|Adam Petersen - Software Development Pages, Book Reviews Section|
The Patterns Handbook : Techniques,
Strategies, and Applications
Early in the book, Linda Rising mentions mature engineering disciplines. Such disciplines have handbooks capturing best practices. I would love to write that this book does the same for patterns, as I see the immense importance of sharing knowledge about software development too. Unfortunately, I found that the book partly fails in that aspect.
Given that the book collects articles by many reputable names in the software field, how can it fail? The primary reason is that the parallel to mature engineering disciplines breaks down. At the time when the articles were written (early '90s), the software pattern community was still forming its shape and was far from mature. As many articles in this book are about patterns as a concept, the material hasn't aged well. Today, it is pretty clear what a pattern is. Much of the initial excitement is gone and there isn't, and never was, any point in over dramatizing patterns. Not surprisingly, the articles that actually present real patterns are the ones still bearing interest.
Linda Rising made a great job of grouping the articles in three different sections: "overview", "examples and experience", and "resources and more information". Her introductions pretty much set the stage for what to expect. I like reading books from cover to cover and expected it to work with this one too. Well, I got through it, but it was a truly tormenting experience. At least for the first part. The most painful thing was that the authors kept beating about the bush of patterns. I guess it reflects the spirit of that time, but I couldn't see any practical use of the material and would like to actually see some patterns instead of endless writings about them. And I swear, after having read exactly the same Christopher Alexander quotes several articles in row, suspicions of being exposed to some secret, psychological experiment arose. In a collection like this some repetition is unavoidable, but this is just too much. Way too much.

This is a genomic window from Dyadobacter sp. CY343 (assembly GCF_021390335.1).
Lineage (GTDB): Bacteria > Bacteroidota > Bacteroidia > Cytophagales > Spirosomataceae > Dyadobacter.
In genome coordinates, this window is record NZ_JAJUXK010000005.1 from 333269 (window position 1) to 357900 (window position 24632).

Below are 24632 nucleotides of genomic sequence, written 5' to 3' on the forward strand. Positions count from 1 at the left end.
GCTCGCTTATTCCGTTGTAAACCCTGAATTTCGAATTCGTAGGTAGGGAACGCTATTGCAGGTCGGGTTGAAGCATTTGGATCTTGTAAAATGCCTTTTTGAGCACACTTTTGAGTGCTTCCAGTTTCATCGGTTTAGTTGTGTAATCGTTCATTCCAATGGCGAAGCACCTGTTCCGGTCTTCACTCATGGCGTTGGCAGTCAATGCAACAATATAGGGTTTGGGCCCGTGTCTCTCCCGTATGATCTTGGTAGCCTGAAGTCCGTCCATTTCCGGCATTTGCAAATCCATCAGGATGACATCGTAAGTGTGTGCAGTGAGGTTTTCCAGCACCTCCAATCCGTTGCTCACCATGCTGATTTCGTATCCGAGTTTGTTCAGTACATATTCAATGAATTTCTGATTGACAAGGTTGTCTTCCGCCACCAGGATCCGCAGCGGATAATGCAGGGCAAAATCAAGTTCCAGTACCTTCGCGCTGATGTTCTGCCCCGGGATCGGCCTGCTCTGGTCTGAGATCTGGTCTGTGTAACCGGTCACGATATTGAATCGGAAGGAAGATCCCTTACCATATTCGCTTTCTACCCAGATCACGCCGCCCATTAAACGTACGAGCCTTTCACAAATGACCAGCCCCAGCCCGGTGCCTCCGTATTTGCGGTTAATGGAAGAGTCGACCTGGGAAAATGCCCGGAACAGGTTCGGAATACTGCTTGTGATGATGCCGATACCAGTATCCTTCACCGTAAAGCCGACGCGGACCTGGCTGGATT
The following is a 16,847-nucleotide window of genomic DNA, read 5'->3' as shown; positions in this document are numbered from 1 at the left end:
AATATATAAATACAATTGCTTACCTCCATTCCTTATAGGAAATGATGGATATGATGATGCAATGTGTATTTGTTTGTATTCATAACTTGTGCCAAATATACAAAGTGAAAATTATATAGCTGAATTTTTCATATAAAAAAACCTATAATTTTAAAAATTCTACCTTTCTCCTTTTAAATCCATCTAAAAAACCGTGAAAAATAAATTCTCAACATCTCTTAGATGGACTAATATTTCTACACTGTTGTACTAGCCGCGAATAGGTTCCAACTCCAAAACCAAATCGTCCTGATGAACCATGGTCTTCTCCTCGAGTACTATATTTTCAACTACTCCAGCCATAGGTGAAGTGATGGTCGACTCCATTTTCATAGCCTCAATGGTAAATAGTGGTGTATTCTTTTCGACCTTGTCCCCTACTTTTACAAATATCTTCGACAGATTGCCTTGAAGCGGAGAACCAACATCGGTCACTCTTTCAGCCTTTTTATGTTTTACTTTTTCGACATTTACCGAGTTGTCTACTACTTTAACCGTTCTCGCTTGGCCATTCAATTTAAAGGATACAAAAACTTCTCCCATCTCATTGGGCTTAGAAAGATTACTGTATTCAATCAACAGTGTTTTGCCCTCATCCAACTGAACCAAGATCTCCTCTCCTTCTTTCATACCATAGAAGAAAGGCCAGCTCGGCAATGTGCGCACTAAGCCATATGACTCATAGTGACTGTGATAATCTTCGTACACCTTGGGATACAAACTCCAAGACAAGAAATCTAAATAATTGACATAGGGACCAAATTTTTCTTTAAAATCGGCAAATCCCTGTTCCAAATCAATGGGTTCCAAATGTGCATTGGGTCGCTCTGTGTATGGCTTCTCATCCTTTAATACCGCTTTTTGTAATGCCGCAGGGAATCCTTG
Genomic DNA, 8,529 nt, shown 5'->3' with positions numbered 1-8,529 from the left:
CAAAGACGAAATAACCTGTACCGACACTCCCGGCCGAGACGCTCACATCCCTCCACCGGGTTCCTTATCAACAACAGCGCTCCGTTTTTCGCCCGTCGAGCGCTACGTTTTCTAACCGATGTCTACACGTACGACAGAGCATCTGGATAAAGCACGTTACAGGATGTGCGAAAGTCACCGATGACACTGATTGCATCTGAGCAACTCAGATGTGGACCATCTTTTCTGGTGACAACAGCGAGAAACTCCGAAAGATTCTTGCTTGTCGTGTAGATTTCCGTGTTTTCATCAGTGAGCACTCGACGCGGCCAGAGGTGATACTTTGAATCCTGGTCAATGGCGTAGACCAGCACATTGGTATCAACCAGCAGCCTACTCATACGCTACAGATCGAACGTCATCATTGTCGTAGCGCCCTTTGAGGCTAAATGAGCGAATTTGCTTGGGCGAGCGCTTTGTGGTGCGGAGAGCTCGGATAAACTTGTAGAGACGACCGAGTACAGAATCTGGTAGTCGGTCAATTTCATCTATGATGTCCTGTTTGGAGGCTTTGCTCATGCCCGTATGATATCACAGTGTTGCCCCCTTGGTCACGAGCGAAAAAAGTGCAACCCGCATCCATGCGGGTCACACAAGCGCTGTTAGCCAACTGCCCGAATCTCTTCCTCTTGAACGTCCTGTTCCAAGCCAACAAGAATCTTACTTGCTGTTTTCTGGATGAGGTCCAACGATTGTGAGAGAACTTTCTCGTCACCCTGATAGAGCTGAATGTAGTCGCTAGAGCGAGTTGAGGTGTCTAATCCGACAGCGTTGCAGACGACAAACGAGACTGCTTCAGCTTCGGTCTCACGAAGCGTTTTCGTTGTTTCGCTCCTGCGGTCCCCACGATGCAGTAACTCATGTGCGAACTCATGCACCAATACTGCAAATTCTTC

If repetition is bad, what I like with collections like this is the possibility to detect new writers and broaden my mind. This time I found the excellent writings of Don Olson. His patterns alone returned the investment in time I put into reading this book; insightful and funny writings.
Given my initial complains, is The Patterns Handbook worth buying? It sure would have been a valuable reference 10 years ago. Today its value is more limited. Several articles are only relevant to those of us interested in how the pattern community started. If you find a cheap copy of the book I would still recommend it. But please don't repeat my mistake of reading it cover to cover. Scan the table of contents and read the articles that seem interesting. I suggest "The failure of Pattern Languages" by Gabriel, Vlissides’ pattern hatching, and most of the Coplien articles. Schmidt and Stephenson present an interesting article covering the Reactor and Acceptor patterns. However, these patterns are available in a more mature form in Pattern Oriented Software Architecture 2. Finally, make sure you don't miss Don Olson’s entertaining fly-fishing patterns!
Reviewed December 2005
|©2005 Adam Petersenemail@example.com|